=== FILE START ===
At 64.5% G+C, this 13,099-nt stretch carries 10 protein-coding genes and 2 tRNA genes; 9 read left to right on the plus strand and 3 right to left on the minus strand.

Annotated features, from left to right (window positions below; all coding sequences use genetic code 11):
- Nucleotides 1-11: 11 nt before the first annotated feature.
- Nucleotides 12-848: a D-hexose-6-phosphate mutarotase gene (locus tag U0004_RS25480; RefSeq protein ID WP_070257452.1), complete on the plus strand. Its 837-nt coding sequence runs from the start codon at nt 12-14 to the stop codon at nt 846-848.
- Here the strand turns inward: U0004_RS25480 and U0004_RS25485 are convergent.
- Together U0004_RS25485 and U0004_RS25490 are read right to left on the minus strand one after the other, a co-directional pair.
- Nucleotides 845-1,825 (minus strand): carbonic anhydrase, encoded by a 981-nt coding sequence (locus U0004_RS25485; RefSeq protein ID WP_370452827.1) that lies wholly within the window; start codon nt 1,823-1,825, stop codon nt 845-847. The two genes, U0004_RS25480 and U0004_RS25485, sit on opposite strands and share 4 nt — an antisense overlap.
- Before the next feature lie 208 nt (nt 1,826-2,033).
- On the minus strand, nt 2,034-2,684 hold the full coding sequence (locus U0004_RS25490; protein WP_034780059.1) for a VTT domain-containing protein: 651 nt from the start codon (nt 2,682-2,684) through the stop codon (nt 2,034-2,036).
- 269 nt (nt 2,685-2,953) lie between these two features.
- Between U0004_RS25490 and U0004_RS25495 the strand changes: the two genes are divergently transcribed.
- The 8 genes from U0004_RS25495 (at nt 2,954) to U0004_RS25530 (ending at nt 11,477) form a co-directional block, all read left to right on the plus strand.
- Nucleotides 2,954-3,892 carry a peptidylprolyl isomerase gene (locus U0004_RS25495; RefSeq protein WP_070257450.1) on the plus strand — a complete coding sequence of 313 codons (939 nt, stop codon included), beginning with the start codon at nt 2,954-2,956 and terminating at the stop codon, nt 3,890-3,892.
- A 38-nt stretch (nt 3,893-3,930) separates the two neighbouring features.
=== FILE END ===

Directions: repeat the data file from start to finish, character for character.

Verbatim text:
At 64.5% G+C, this 13,099-nt stretch carries 10 protein-coding genes and 2 tRNA genes; 9 read left to right on the plus strand and 3 right to left on the minus strand.

Annotated features, from left to right (window positions below; all coding sequences use genetic code 11):
- Nucleotides 1-11: 11 nt before the first annotated feature.
- Nucleotides 12-848: a D-hexose-6-phosphate mutarotase gene (locus tag U0004_RS25480; RefSeq protein ID WP_070257452.1), complete on the plus strand. Its 837-nt coding sequence runs from the start codon at nt 12-14 to the stop codon at nt 846-848.
- Here the strand turns inward: U0004_RS25480 and U0004_RS25485 are convergent.
- Together U0004_RS25485 and U0004_RS25490 are read right to left on the minus strand one after the other, a co-directional pair.
- Nucleotides 845-1,825 (minus strand): carbonic anhydrase, encoded by a 981-nt coding sequence (locus U0004_RS25485; RefSeq protein ID WP_370452827.1) that lies wholly within the window; start codon nt 1,823-1,825, stop codon nt 845-847. The two genes, U0004_RS25480 and U0004_RS25485, sit on opposite strands and share 4 nt — an antisense overlap.
- Before the next feature lie 208 nt (nt 1,826-2,033).
- On the minus strand, nt 2,034-2,684 hold the full coding sequence (locus U0004_RS25490; protein WP_034780059.1) for a VTT domain-containing protein: 651 nt from the start codon (nt 2,682-2,684) through the stop codon (nt 2,034-2,036).
- 269 nt (nt 2,685-2,953) lie between these two features.
- Between U0004_RS25490 and U0004_RS25495 the strand changes: the two genes are divergently transcribed.
- The 8 genes from U0004_RS25495 (at nt 2,954) to U0004_RS25530 (ending at nt 11,477) form a co-directional block, all read left to right on the plus strand.
- Nucleotides 2,954-3,892 carry a peptidylprolyl isomerase gene (locus U0004_RS25495; RefSeq protein WP_070257450.1) on the plus strand — a complete coding sequence of 313 codons (939 nt, stop codon included), beginning with the start codon at nt 2,954-2,956 and terminating at the stop codon, nt 3,890-3,892.
- A 38-nt stretch (nt 3,893-3,930) separates the two neighbouring features.